Bob Weir is a columnist for The American Thinker. The author of 7 books, he is a retired NYPD sergeant, living in Flower Mound, Texas. BobWeir777@aol.com

It happened sometime during the summer of 1975. I was working plainclothes duty out of the 105 Precinct in Queens, New York. My partner and I responded to a call of, 'Cries for help,' in an apartment building. When we pulled up on the scene, we saw a young woman climbing down a fire escape, screaming hysterically. Her clothes were torn and bloody, and she had cuts and bruises on her arms and legs.

After we calmed her down and summoned an ambulance, she told us she had been beaten, raped, and sodomized by a man she met in a bar the previous night. Although she had accompanied him to his apartment, she alleged that he had held her against her will and violated her several times. When he fell asleep, she locked the bathroom door, broke the window, and squeezed through to the fire escape. I arrested the guy and arraigned him in Queens Criminal Court.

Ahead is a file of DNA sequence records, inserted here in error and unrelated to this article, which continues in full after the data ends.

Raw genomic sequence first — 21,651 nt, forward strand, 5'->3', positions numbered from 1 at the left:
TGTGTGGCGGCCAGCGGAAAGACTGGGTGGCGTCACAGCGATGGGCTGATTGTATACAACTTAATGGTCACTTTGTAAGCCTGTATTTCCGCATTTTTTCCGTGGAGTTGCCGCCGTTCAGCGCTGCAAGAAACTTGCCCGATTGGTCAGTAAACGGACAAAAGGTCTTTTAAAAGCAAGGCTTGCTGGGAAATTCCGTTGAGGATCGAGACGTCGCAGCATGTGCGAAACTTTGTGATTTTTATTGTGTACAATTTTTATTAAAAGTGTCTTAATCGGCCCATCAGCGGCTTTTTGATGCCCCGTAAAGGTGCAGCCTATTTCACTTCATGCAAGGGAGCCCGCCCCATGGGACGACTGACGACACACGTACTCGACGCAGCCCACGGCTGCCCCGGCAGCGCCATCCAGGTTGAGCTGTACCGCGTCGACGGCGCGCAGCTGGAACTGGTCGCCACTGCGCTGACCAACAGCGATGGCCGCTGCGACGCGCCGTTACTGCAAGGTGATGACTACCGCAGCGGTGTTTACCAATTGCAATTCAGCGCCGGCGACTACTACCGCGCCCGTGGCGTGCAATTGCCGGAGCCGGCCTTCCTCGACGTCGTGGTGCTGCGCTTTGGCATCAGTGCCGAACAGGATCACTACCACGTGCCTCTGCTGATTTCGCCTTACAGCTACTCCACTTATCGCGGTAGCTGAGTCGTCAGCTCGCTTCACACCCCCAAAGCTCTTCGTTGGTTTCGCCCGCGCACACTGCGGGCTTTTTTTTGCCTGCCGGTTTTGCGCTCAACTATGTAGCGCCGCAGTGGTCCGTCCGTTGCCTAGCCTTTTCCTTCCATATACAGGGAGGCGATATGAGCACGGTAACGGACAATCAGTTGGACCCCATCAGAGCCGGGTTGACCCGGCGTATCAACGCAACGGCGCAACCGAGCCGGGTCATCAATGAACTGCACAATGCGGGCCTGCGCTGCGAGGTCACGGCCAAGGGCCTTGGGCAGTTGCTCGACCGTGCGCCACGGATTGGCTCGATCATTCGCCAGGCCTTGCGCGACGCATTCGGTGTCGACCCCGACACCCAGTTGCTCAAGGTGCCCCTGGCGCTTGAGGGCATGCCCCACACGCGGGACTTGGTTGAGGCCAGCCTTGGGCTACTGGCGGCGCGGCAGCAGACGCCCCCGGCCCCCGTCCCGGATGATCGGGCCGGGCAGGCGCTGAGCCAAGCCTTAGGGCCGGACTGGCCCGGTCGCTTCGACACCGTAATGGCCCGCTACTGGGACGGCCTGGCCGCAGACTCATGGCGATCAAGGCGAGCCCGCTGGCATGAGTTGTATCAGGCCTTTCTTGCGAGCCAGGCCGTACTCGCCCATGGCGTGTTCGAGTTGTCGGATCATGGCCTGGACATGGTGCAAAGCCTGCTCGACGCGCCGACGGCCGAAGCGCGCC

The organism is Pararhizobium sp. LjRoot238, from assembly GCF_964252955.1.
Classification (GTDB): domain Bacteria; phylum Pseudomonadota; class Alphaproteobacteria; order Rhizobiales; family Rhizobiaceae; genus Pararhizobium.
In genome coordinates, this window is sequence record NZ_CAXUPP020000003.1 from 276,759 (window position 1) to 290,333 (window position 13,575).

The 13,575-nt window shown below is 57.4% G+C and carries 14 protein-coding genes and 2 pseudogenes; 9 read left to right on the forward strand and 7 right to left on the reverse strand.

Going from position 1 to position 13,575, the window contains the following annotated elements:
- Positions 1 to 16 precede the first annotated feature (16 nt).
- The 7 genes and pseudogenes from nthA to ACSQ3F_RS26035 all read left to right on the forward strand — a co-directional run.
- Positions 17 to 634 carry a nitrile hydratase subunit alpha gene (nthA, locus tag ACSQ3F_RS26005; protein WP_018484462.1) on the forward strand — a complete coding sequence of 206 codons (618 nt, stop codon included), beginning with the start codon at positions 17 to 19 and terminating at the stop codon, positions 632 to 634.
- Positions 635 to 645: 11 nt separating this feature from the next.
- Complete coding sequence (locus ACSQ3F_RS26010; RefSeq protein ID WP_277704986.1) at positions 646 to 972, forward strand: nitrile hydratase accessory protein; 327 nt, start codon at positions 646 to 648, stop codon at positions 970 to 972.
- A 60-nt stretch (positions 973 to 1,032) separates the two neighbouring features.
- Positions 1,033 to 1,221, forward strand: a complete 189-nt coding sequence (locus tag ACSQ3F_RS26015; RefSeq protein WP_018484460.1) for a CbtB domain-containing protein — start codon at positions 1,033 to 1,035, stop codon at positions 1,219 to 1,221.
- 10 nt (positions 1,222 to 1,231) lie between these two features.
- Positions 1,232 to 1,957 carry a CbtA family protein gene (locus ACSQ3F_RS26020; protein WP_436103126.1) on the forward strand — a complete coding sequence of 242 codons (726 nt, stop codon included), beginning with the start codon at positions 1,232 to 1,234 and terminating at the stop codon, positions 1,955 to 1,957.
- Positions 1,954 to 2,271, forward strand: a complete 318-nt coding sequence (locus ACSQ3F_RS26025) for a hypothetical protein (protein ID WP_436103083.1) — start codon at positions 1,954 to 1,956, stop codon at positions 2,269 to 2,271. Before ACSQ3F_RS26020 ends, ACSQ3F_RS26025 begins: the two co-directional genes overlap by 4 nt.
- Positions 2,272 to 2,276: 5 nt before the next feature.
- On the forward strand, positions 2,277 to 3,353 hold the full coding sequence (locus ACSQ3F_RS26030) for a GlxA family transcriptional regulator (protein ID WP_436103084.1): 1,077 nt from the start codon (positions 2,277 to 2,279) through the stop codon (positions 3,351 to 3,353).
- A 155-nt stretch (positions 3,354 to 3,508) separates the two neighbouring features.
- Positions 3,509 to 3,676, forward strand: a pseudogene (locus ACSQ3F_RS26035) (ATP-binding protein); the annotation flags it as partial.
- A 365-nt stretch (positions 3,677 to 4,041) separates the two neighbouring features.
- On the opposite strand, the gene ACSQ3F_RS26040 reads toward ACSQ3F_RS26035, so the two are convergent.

A few days later, the case was on the docket for a preliminary hearing. I had my facts in order, my evidence vouchers in hand, and the complainant in the courtroom. Before the case was called, I was summoned to the office of the Assistant District Attorney in charge of the Sex Crimes Unit. I was ushered into her office by a NYC police lieutenant assigned to her as a liaison. He stood in the corner of the room like a sentinel as she intermittently read the arrest report and looked over her glasses at me. She was the first person to take charge of this new unit, which was specifically designed to be a tough enforcement arm of the justice system; assuring that sexually victimized women would have a strong voice in the courtroom. After reading the documents, she began writing on a yellow pad as she spoke to me without looking up.

'I'm going to reduce this from first degree rape, to unlawful imprisonment and simple assault,' she said matter—of—factly. 'The defendant will agree to the reduction and he will accept the appropriate sentence.'

The shock on my face must have resonated with her because she stopped writing and sat back on her recliner.